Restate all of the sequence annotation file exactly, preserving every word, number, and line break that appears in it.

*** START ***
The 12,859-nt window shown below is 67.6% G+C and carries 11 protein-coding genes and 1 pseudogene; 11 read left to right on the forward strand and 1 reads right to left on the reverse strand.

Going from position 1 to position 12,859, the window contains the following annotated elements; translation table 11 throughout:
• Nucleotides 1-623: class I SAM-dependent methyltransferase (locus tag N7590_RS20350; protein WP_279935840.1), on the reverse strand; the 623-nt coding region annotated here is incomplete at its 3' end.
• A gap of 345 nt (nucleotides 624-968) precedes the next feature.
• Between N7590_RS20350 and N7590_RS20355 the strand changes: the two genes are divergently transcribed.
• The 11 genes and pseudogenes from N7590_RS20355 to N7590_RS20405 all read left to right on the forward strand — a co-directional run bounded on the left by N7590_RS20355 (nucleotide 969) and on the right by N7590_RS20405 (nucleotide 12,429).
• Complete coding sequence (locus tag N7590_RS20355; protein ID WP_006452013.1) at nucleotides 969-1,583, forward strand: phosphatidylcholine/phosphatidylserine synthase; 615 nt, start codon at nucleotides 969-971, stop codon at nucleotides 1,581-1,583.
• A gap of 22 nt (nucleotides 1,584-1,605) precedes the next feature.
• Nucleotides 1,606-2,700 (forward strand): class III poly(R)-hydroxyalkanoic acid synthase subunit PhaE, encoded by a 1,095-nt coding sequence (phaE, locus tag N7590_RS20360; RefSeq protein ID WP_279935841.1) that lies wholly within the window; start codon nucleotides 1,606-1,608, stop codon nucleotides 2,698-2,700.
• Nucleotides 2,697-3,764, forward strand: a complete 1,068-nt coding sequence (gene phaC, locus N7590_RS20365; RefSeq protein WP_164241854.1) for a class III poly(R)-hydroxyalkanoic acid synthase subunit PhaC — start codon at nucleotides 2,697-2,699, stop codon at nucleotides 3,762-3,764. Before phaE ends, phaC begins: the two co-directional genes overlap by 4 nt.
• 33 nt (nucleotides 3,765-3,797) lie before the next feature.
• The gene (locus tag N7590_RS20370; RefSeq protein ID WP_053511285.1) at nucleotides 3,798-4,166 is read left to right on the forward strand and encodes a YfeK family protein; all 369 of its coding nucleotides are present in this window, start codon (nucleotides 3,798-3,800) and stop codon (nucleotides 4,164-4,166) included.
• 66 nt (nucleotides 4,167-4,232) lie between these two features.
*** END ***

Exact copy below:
The 12,859-nt window shown below is 67.6% G+C and carries 11 protein-coding genes and 1 pseudogene; 11 read left to right on the forward strand and 1 reads right to left on the reverse strand.

Going from position 1 to position 12,859, the window contains the following annotated elements; translation table 11 throughout:
• Nucleotides 1-623: class I SAM-dependent methyltransferase (locus tag N7590_RS20350; protein WP_279935840.1), on the reverse strand; the 623-nt coding region annotated here is incomplete at its 3' end.
• A gap of 345 nt (nucleotides 624-968) precedes the next feature.
• Between N7590_RS20350 and N7590_RS20355 the strand changes: the two genes are divergently transcribed.
• The 11 genes and pseudogenes from N7590_RS20355 to N7590_RS20405 all read left to right on the forward strand — a co-directional run bounded on the left by N7590_RS20355 (nucleotide 969) and on the right by N7590_RS20405 (nucleotide 12,429).
• Complete coding sequence (locus tag N7590_RS20355; protein ID WP_006452013.1) at nucleotides 969-1,583, forward strand: phosphatidylcholine/phosphatidylserine synthase; 615 nt, start codon at nucleotides 969-971, stop codon at nucleotides 1,581-1,583.
• A gap of 22 nt (nucleotides 1,584-1,605) precedes the next feature.
• Nucleotides 1,606-2,700 (forward strand): class III poly(R)-hydroxyalkanoic acid synthase subunit PhaE, encoded by a 1,095-nt coding sequence (phaE, locus tag N7590_RS20360; RefSeq protein ID WP_279935841.1) that lies wholly within the window; start codon nucleotides 1,606-1,608, stop codon nucleotides 2,698-2,700.
• Nucleotides 2,697-3,764, forward strand: a complete 1,068-nt coding sequence (gene phaC, locus N7590_RS20365; RefSeq protein WP_164241854.1) for a class III poly(R)-hydroxyalkanoic acid synthase subunit PhaC — start codon at nucleotides 2,697-2,699, stop codon at nucleotides 3,762-3,764. Before phaE ends, phaC begins: the two co-directional genes overlap by 4 nt.
• 33 nt (nucleotides 3,765-3,797) lie before the next feature.
• The gene (locus tag N7590_RS20370; RefSeq protein ID WP_053511285.1) at nucleotides 3,798-4,166 is read left to right on the forward strand and encodes a YfeK family protein; all 369 of its coding nucleotides are present in this window, start codon (nucleotides 3,798-3,800) and stop codon (nucleotides 4,164-4,166) included.
• 66 nt (nucleotides 4,167-4,232) lie between these two features.